I was fortunate to have both sets of grandparents come from a place and time that held enormous respect for the land’s ability to provide beauty and sustenance.  They only bought what they could not grow and they worked painstakingly hard for what they had to buy.

When my husband and I started a family, one of the first things we did was create a vegetable garden.  I would constantly seek my mother and my grandmother’s advice.  I would create a book, like my grandfather and make certain to rotate my crops.  I made certain it was pretty as well.  We also battled bunnies, pests, weather and disease.  Although that garden fills me with immense satisfaction, joy and pride, it pales in comparison to the gardens of both of my grandparents and my mother’s.

But I do it, not just because it makes me think of my family, but because it reminds me and teaches my daughter…or as my mother says, “the land will always provide.”

Donna Vignocchi Zych

vegetable gardening

Donna’s Garden

Old Concepts, New Technology, Sustainable Results

Growing plants on rooftops is not a new concept. Centuries ago northern Scandinavians harvested sod from their surrounding landscape and placed it upon structures to create effective insulating and water resistant roof systems.  The Vikings who explored the upper Atlantic built grass-covered homes where they settled and in Iceland sod roofs and walls have been used for hundreds of years.

Although the living roof or green roof has been in use for a long time, modern green roof technology has helped to elevate this building method from a crudely effective construction element to an aesthetically pleasing, ecologically responsible building solution for age-old building problems and current environmental concerns.

green roof or living roof is a roof of a building or other structure that is partially or completely covered with vegetation and a growing medium, planted over a waterproofing membrane. It may also include additional layers such as a root barrier and drainage and irrigation systems.

Green roofs can be very basic, known as extensive green roofs that incorporate drought-tolerant, self-seeding native ground covers such as sedums, grasses, mosses and prairie flowers that require little or no irrigation, fertilization or maintenance. These green roofs are lightweight, inexpensive, and can be retrofitted onto existing buildings, often without significant alterations or additional structural support.

Intensive green roofs are more elaborate roof gardens designed for human interaction. They generally have a relatively flat roof surface or mild slope and allow for a larger selection of plants, including shrubs and trees and require specific engineering to be able to conform to the weight load requirements.

Today, the green roof is gaining in popularity as an environmentally conscious architectural expression that is a viable element of any sustainable landscape management plan; and here is why:

  • Storm-water runoff will be greatly decreased with the utilization of a living roof. The growing medium and the vegetation of a green roof retain large amounts of storm water and release it back into the environment. A typical green roof can absorb 30% of the rainwater that falls on it, reducing the amount of water that goes through our waste water systems.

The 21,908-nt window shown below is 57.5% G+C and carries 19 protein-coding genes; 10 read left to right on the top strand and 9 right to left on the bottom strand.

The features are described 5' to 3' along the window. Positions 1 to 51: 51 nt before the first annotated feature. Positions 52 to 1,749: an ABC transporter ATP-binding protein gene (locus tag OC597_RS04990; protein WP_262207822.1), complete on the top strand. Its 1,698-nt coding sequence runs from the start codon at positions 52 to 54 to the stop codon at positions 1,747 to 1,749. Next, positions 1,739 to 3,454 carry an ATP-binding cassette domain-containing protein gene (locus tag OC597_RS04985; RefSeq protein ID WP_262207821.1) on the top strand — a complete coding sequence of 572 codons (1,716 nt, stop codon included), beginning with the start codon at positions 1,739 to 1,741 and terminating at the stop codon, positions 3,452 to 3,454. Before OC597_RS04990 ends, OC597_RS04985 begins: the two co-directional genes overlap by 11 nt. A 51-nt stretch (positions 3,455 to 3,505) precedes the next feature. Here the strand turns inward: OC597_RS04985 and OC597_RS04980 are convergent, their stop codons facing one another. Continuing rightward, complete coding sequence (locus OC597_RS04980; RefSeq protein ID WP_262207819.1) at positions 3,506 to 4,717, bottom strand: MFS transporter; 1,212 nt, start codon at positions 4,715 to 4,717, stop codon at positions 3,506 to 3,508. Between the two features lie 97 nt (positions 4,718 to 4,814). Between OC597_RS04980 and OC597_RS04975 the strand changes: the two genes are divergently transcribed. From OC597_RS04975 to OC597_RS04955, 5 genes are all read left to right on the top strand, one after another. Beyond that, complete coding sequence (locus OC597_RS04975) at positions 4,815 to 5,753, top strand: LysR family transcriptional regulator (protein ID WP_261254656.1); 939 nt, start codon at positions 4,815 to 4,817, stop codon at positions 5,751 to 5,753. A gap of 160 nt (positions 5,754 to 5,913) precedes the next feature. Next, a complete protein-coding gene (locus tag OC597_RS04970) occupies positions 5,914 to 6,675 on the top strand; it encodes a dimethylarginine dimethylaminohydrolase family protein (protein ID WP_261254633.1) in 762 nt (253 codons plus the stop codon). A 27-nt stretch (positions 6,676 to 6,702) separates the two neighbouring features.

• It is a common misassumption that a green roof system will have a deleterious effect on the integrity of the roof system. Quite the opposite.  A well designed, correctly installed green roof will protect the waterproof membrane that lies beneath it and, in turn, will extend the overall life of a roof.  Recent studies indicate an increase in life span of almost double.
  • Green roofs absorb carbon dioxide that contributes to global warming; and the slow transpiration of water back into the air creates a cooling effect that helps reduce the heat retention and emanation in and around your building.
  • In addition to the energy saving features described above, the actual mass and density of a living roof will provide excellent sound insulation for a building as well.
  • And let’s not forget the aesthetic benefits of the rooftop garden. The roof garden intermingles the pre-construction environment with the built environment creating a sustainable cooperation between development and nature.  People love to interact in the relative secluded natural setting created by the intensive garden on a rooftop space.  Additionally, they benefit emotionally and psychologically from the ability to even look upon the greenery of an intensive or an extensive roof top garden.

Green roof technology was re-invented in Germany in the mid-20th century and quickly spread throughout Europe mainly due to its restorative environmental impact.

Today, Chicago has been a leader in green roof installations with up to 7 million square feet on approximately 500 rooftops; the most of any city in the United States.  The benefits of the green roof have not been ignored by suburban businesses and multi-family residential buildings either.

Green roofs add beauty, sustainability and longevity to buildings

Corporations, commercial building owners, and homeowners associations are looking for solutions to increase employee well-being, decrease their carbon footprints, increase their LEEDS scores, and differentiate their properties from their competition.  The rooftop garden has proven to be just such a solution.

Reach out to ILT Vignocchi today to inquire about the potential for your headquarters, office building, clubhouse, or other structure to benefit from a green roof installation.